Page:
Parents of children with special needs are often overwhelmed with paper.  There are notes from teachers, school report cards, assessment, more assessments, medical records, clinical notes and so much more.

It’s easy for these papers to end up in a big pile or worse, all over the place making finding them when you need them really difficult.  If there is one thing I have learned as a parent of children with unique learning differences is that at some point each and every one of those documents will be of some importance.

I started working at reorganizing my growing pile of documents this week.  I had them organized at one time. They were in a nice binder with dividers with a colourful table of contents and a picture of my son on the front.  I was proud of my binder.  I felt more in control, knowing that I could readily access every bit of my son’s medical and educational history to date.

Unfortunately once my binder was full and I didn’t start a new one and this is what I’ve ended up with.Documentation Mess

It’s a big hot mess!  It’s all out of order and if asked I would have to spend quite a few minutes finding something I would imagine which does only one thing… cause me stress!

So  yesterday I started working away at my growing pile of child related documents.  It was a big project but having a plan really helped me start to get organized.

I prefer to store our paper in binders with tabs and a table of contents but if this was your project (which it likely should be if your pile looks like mine), you will need to come up with a system that works for you. It may be a folder or a filing cabinet for example. Here are some other tips.

Organizing Tips

1. Start by sorting your papers into categories. I’ve included a pic of my table of contents below which you can use as a guide or you can come up with a plan that works for you.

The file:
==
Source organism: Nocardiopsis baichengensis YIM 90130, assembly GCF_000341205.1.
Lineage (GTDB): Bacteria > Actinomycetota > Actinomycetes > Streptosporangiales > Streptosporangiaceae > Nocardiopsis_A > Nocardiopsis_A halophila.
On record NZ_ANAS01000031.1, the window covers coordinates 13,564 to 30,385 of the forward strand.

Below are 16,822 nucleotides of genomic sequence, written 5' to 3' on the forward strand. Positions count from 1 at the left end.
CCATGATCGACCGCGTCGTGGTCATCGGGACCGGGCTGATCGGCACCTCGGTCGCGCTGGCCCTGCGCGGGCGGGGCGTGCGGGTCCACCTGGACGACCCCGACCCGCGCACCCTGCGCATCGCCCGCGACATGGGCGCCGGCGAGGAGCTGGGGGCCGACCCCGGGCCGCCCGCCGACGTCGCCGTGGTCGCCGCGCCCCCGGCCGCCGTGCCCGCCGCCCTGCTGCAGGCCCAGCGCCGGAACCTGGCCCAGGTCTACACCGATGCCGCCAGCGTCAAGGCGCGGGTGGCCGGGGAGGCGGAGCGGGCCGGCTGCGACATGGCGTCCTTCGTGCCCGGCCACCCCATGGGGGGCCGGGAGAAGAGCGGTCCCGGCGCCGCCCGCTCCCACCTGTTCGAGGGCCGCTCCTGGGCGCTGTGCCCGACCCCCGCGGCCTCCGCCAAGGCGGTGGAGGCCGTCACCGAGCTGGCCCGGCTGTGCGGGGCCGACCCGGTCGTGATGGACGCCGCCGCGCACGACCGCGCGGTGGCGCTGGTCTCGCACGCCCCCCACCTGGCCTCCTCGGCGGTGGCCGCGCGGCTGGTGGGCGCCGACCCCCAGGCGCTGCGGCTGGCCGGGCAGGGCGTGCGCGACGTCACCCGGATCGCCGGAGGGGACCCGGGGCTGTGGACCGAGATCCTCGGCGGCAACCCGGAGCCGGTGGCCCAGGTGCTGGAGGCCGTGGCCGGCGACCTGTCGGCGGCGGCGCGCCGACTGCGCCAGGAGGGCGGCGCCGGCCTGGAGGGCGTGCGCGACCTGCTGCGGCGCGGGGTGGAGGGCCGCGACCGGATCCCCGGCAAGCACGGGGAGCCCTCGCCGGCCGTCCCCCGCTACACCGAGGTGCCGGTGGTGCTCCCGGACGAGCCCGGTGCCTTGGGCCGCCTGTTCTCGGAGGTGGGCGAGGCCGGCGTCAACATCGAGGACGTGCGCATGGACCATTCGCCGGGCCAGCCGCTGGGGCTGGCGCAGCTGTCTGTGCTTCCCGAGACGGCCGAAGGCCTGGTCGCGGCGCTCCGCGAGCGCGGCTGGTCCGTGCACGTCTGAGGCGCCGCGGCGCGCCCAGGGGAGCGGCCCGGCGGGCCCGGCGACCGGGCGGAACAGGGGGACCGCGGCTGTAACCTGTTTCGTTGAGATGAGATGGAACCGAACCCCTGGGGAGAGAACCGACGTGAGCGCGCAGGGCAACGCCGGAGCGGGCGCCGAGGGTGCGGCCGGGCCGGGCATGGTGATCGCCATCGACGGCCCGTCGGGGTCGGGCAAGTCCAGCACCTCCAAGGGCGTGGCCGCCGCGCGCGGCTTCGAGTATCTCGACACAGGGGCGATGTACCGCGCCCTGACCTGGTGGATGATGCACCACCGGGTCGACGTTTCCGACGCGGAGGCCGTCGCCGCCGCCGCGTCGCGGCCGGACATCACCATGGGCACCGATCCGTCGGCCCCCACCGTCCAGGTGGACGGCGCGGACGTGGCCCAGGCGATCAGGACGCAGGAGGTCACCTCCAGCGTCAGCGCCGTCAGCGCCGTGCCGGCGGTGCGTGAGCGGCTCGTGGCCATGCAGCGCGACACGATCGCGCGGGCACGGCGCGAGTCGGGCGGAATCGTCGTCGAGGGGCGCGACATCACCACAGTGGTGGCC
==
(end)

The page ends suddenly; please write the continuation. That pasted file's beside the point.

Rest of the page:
2. Organize your papers for each section with the most recent on top of each section and go backwards chronologically from there.

3. Keep things stapled together. If you do any photocopying be sure to staple it back together. Trust me, if you don’t do this these papers will all start to look alike and sorting will be significantly more challenging.

4. I will be adding a file folder at the front of the binder to house the last years recent documents. That way when it comes time for my first meeting this year, I will have the most relevant information easily accessible.

5. Once the binder is full, start a new one following the same format as the first.

Now you may be thinking those tips aren’t anything special. Just common sense right?

For many yes, it is common sense to know that the more organized your child’s documents are the more prepared you’ll be in any circumstance. You will also spend less time looking for that one paper and more time experiencing something joyful. You will be able to easily identify who and what you need to follow up on and in what timeline. Finally, you’ll be able to come to every meeting prepared. Oh what a wonderful feeling!

But honestly the reality is common sense is often over ruled by inaction.

So take action and get your child’s paperwork organized. You will feel more in control when you do. I guarantee it!

If you need more support join us over in my Facebook group. There’s lots of lovely mamas there who would help you out in a heartbeat or send me an email tracy@tracysherriff.com